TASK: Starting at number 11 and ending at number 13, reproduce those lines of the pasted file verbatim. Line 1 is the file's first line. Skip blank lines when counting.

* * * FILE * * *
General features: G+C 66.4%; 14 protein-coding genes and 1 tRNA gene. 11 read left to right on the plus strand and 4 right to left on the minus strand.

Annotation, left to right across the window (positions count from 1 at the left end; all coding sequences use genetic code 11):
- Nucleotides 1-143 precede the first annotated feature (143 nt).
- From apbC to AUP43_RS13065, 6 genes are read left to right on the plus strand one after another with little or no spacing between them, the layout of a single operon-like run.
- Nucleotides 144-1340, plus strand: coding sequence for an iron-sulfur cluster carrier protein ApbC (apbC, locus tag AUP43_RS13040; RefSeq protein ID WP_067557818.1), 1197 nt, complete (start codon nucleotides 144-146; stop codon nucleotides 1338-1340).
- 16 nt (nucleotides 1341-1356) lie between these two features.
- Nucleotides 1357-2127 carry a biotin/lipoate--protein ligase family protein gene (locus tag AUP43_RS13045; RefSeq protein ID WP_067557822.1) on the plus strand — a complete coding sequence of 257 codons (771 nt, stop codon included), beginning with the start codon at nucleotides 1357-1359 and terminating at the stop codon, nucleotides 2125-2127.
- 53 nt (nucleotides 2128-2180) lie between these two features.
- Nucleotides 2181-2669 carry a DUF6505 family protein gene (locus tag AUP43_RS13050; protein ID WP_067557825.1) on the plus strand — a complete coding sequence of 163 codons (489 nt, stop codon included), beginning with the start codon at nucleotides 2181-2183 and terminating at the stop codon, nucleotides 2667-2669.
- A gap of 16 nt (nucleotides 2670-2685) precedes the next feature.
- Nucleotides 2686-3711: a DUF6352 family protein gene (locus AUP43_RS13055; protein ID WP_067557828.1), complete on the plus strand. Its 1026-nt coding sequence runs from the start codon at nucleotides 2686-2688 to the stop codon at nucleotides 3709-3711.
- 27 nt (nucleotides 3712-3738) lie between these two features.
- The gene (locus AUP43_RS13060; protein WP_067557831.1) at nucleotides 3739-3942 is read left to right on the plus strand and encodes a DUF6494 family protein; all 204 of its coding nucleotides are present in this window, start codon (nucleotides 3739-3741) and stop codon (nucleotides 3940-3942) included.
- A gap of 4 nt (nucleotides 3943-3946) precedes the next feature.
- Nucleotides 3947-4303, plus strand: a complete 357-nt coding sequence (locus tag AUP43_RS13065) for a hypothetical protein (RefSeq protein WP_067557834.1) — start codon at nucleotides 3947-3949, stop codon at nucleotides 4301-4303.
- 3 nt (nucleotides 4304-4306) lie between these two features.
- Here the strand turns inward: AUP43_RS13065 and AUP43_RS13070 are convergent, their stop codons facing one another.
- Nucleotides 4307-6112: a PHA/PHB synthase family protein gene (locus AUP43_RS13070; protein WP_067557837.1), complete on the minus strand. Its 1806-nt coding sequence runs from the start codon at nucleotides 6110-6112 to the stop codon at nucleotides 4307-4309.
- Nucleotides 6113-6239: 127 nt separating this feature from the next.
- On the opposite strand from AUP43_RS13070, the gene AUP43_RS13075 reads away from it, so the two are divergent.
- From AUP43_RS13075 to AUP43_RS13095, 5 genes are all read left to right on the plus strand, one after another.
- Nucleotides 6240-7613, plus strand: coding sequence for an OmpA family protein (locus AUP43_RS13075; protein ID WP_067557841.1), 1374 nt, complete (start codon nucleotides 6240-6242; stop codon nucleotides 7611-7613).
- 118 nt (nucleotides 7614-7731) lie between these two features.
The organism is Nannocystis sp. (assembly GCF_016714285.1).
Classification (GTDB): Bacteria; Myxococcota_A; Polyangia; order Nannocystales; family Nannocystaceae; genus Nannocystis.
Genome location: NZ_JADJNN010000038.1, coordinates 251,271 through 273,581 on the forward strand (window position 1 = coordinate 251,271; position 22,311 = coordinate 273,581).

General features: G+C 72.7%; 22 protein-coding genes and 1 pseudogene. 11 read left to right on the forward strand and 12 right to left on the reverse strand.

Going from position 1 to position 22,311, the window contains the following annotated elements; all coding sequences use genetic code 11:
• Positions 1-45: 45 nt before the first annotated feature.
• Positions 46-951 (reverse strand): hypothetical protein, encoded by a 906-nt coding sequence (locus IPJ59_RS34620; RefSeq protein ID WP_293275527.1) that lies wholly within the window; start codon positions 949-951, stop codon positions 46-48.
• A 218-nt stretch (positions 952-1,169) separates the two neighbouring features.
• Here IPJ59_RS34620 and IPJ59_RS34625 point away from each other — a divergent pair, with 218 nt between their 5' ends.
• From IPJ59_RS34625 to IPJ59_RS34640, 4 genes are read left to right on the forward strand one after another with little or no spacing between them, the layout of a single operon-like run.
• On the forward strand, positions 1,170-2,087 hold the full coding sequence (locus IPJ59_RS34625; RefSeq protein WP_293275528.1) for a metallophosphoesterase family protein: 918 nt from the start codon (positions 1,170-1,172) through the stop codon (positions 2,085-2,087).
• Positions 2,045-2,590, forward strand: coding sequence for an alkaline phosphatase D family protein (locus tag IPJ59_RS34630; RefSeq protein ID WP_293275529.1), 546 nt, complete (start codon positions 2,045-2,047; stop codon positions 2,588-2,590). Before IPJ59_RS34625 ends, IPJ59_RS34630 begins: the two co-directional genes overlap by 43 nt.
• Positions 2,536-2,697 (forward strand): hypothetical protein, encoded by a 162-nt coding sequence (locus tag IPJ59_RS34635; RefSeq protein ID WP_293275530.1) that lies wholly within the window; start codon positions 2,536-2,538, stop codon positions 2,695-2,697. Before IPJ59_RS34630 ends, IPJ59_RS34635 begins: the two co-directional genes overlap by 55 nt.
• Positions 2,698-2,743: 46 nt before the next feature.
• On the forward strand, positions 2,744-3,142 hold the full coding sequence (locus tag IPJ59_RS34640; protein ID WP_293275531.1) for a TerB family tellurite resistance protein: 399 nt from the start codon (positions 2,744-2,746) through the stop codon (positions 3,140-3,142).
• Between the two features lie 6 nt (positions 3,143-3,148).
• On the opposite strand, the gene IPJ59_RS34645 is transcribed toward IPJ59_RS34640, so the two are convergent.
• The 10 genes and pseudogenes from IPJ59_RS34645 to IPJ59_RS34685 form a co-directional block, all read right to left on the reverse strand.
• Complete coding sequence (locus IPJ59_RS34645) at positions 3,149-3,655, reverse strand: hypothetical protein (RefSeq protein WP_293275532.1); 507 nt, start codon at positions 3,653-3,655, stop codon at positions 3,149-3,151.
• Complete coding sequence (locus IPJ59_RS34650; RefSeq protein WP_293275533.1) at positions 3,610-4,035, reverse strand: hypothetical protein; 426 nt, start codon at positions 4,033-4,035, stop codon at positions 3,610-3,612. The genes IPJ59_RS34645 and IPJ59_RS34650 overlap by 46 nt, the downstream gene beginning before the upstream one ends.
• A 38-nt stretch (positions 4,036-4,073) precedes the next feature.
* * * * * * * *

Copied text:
- Nucleotides 2686-3711: a DUF6352 family protein gene (locus AUP43_RS13055; protein ID WP_067557828.1), complete on the plus strand. Its 1026-nt coding sequence runs from the start codon at nucleotides 2686-2688 to the stop codon at nucleotides 3709-3711.
- 27 nt (nucleotides 3712-3738) lie between these two features.
- The gene (locus AUP43_RS13060; protein WP_067557831.1) at nucleotides 3739-3942 is read left to right on the plus strand and encodes a DUF6494 family protein; all 204 of its coding nucleotides are present in this window, start codon (nucleotides 3739-3741) and stop codon (nucleotides 3940-3942) included.